Mexico is consolidating its place as the United States’ top trading partner, with trade between the two countries reaching US $263 billion in the first four months of this year.
This accounted for 15.4% of goods exported and imported by the U.S. during the four-month period, outstripping Canada, with 15.2%, and China, with 12%, according to an analysis by the Federal Reserve Bank of Dallas.
Mexico’s top ranking continues the trend noted in the first quarter of 2023, when bilateral trade with the U.S. totaled US $196.7 billion – an 8% increase over the same period in 2022.
This is the first time since Q1 2009 that a country other than China was the U.S.’s top trade partner, other than the pandemic year of 2020, when Mexico took the top spot.
Mexico’s recent primacy in U.S. trading relations is partly a result of U.S. tensions with China since 2018, when the Trump administration imposed tariffs on Chinese goods. Pandemic-era supply chain disruptions also impacted U.S. trade with Asia and accelerated the ‘nearshoring’ process in which many companies have relocated operations to the Americas to be closer to U.S. markets.
Mexico and Canada have both benefited from these shifts, as well as efforts to bolster regional trade through the United States-Mexico-Canada Agreement (USMCA). Canada was the U.S.’s top whole-year trading partner in 2022, but saw its exports to the U.S. drop over the first quarter of 2023, making way for Mexico to take the top spot.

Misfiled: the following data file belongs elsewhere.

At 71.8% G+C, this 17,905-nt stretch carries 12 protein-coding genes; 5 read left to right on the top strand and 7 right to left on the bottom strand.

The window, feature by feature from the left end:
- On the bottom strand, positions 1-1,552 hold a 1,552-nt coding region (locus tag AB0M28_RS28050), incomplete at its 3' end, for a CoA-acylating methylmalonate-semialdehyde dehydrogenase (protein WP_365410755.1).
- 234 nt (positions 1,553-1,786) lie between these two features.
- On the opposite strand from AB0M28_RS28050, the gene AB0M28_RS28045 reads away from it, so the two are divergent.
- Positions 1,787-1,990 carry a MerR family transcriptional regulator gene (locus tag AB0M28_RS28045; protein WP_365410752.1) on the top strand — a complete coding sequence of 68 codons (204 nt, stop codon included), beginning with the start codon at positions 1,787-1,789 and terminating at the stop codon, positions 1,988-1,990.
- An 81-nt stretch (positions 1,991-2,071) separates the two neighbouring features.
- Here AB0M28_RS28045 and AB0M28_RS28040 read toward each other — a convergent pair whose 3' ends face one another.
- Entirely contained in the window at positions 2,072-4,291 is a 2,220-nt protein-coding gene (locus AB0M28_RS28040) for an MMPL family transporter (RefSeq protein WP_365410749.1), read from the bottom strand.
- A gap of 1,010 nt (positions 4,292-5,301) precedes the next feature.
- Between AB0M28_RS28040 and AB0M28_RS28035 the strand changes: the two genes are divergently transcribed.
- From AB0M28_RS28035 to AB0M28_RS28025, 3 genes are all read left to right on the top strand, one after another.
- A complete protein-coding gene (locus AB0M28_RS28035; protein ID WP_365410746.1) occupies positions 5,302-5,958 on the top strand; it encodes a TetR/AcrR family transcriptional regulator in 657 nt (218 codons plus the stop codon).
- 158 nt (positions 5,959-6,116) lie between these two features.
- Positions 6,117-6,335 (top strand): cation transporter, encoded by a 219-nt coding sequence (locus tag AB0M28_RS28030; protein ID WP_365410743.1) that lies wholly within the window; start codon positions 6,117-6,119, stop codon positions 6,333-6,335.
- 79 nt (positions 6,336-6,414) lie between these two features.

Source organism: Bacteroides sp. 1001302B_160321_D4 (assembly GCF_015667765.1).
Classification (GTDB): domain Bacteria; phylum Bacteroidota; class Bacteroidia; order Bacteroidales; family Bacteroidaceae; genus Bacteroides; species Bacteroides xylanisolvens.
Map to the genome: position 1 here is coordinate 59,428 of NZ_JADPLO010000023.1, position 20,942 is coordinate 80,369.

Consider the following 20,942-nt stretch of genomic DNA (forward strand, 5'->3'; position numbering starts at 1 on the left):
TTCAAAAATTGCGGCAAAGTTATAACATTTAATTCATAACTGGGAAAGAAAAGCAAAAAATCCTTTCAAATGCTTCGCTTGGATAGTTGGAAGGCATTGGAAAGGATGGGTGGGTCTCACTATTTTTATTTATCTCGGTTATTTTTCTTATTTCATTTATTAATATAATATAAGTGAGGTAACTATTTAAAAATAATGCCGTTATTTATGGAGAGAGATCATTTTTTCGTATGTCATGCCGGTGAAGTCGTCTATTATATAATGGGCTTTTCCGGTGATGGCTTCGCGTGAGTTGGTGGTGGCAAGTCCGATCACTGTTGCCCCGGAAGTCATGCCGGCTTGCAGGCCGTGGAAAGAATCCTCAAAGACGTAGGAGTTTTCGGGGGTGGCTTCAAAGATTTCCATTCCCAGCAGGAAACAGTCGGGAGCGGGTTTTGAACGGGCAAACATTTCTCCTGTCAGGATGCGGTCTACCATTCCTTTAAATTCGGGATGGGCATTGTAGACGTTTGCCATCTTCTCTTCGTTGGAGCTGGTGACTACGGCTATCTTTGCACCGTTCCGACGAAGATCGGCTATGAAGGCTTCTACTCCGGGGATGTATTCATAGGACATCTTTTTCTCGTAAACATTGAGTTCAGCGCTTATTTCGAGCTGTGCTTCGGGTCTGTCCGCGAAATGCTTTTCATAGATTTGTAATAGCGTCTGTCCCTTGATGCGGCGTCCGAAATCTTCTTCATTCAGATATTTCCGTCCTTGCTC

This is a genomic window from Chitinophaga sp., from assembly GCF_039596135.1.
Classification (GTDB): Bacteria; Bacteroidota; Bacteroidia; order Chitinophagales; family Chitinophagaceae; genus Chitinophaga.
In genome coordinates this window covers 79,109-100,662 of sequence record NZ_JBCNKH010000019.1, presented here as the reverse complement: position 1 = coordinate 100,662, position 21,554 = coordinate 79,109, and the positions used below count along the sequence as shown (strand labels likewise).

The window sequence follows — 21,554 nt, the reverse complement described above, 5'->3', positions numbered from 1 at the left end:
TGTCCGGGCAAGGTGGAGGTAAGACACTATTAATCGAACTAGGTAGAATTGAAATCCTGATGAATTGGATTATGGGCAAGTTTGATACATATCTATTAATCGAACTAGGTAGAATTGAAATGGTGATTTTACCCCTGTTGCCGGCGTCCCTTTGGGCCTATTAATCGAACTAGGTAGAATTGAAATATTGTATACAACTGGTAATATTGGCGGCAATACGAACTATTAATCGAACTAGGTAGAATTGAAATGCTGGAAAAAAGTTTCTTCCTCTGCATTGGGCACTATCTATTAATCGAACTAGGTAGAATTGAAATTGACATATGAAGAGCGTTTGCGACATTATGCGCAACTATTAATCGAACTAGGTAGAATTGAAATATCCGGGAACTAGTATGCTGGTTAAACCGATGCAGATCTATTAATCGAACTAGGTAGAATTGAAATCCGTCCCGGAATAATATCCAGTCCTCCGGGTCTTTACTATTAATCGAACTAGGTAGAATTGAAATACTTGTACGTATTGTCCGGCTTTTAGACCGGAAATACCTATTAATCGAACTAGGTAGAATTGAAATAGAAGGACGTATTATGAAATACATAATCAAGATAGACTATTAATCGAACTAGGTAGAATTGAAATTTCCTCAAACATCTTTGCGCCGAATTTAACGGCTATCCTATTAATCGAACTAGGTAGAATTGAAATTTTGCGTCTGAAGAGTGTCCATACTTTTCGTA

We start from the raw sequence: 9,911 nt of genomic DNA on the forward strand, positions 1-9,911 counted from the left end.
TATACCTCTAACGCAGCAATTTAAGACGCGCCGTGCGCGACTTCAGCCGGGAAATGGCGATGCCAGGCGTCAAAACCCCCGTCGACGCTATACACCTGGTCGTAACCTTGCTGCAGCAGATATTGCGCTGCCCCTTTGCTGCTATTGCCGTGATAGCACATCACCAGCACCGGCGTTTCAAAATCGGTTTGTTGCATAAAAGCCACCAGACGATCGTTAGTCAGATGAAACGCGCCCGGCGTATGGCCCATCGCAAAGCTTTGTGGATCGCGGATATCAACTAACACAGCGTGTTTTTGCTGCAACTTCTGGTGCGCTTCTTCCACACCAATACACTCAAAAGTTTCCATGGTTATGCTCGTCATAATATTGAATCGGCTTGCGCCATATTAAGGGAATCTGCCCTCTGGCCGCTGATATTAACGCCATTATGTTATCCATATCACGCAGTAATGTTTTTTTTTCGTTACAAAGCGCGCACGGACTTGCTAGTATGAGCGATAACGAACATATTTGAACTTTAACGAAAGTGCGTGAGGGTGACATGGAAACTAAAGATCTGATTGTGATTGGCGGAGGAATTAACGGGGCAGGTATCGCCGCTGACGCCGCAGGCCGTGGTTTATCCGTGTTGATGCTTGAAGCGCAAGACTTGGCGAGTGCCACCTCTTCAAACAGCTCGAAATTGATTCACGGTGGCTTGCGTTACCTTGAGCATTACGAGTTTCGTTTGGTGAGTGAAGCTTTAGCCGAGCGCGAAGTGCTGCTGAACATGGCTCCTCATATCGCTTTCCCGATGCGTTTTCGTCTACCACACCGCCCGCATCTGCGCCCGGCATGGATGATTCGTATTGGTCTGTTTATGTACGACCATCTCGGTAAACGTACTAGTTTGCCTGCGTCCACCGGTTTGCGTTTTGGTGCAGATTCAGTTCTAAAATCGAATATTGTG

Mexico’s strong performance is largely accounted for by the manufacturing sector, particularly the automotive industry. Manufactured goods accounted for US $234.2 billion in U.S.-Mexico trade in the first four months of 2023 – 16.5% of the U.S.’s total manufacturing trade, compared to Canada’s 13.5% and China’s 12.5%.
While Mexico shares Canada’s proximity to the U.S., its manufacturing sector benefits from skilled but relatively low-cost labor. In sectors such as the automotive industry, Mexican assembly plants often process intermediate goods produced in the U.S. before exporting the final products back again, creating a dynamic cross-border relationship.
Numerous automotive companies have set up plants in Mexico in recent years to take advantage of this relationship. In the first nine months of 2022, Mexico became the leading exporter of cars to the U.S., taking the top spot for the first time ever.
The trend is expected to continue as Mexico’s northern and Bajío states have received announced investments of over US $15 billion from automotive companies in this year alone.